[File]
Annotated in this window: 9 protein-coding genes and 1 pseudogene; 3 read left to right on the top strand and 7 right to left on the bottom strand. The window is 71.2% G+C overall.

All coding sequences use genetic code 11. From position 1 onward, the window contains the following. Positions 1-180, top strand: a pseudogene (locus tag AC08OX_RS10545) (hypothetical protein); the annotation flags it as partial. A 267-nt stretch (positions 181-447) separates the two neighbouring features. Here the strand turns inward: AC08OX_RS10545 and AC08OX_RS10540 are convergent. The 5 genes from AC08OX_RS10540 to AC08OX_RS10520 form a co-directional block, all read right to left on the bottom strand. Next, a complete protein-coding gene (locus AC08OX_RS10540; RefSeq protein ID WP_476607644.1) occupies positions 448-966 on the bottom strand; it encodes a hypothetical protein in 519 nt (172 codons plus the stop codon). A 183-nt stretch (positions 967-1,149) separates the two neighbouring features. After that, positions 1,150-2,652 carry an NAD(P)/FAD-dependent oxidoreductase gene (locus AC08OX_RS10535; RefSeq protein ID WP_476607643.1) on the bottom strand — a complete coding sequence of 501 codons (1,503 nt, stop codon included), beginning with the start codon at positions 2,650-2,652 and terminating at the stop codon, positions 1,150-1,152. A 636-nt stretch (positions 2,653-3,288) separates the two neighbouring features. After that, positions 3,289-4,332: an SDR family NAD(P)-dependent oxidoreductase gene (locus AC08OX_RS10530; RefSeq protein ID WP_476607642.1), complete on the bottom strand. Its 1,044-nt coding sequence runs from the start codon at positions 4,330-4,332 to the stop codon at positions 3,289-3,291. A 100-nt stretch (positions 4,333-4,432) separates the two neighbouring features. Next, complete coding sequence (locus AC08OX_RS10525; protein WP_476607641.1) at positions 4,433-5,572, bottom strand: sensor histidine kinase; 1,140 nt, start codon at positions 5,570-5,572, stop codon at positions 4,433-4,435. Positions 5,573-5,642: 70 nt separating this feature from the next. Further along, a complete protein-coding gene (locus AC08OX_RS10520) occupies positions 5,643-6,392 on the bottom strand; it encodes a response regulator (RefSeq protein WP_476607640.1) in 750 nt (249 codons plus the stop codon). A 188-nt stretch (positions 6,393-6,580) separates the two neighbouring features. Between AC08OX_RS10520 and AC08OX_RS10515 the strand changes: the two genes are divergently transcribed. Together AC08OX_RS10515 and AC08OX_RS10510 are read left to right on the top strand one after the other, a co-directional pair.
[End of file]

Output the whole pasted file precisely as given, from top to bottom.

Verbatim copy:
Annotated in this window: 9 protein-coding genes and 1 pseudogene; 3 read left to right on the top strand and 7 right to left on the bottom strand. The window is 71.2% G+C overall.

All coding sequences use genetic code 11. From position 1 onward, the window contains the following. Positions 1-180, top strand: a pseudogene (locus tag AC08OX_RS10545) (hypothetical protein); the annotation flags it as partial. A 267-nt stretch (positions 181-447) separates the two neighbouring features. Here the strand turns inward: AC08OX_RS10545 and AC08OX_RS10540 are convergent. The 5 genes from AC08OX_RS10540 to AC08OX_RS10520 form a co-directional block, all read right to left on the bottom strand. Next, a complete protein-coding gene (locus AC08OX_RS10540; RefSeq protein ID WP_476607644.1) occupies positions 448-966 on the bottom strand; it encodes a hypothetical protein in 519 nt (172 codons plus the stop codon). A 183-nt stretch (positions 967-1,149) separates the two neighbouring features. After that, positions 1,150-2,652 carry an NAD(P)/FAD-dependent oxidoreductase gene (locus AC08OX_RS10535; RefSeq protein ID WP_476607643.1) on the bottom strand — a complete coding sequence of 501 codons (1,503 nt, stop codon included), beginning with the start codon at positions 2,650-2,652 and terminating at the stop codon, positions 1,150-1,152. A 636-nt stretch (positions 2,653-3,288) separates the two neighbouring features. After that, positions 3,289-4,332: an SDR family NAD(P)-dependent oxidoreductase gene (locus AC08OX_RS10530; RefSeq protein ID WP_476607642.1), complete on the bottom strand. Its 1,044-nt coding sequence runs from the start codon at positions 4,330-4,332 to the stop codon at positions 3,289-3,291. A 100-nt stretch (positions 4,333-4,432) separates the two neighbouring features. Next, complete coding sequence (locus AC08OX_RS10525; protein WP_476607641.1) at positions 4,433-5,572, bottom strand: sensor histidine kinase; 1,140 nt, start codon at positions 5,570-5,572, stop codon at positions 4,433-4,435. Positions 5,573-5,642: 70 nt separating this feature from the next. Further along, a complete protein-coding gene (locus AC08OX_RS10520) occupies positions 5,643-6,392 on the bottom strand; it encodes a response regulator (RefSeq protein WP_476607640.1) in 750 nt (249 codons plus the stop codon). A 188-nt stretch (positions 6,393-6,580) separates the two neighbouring features. Between AC08OX_RS10520 and AC08OX_RS10515 the strand changes: the two genes are divergently transcribed. Together AC08OX_RS10515 and AC08OX_RS10510 are read left to right on the top strand one after the other, a co-directional pair.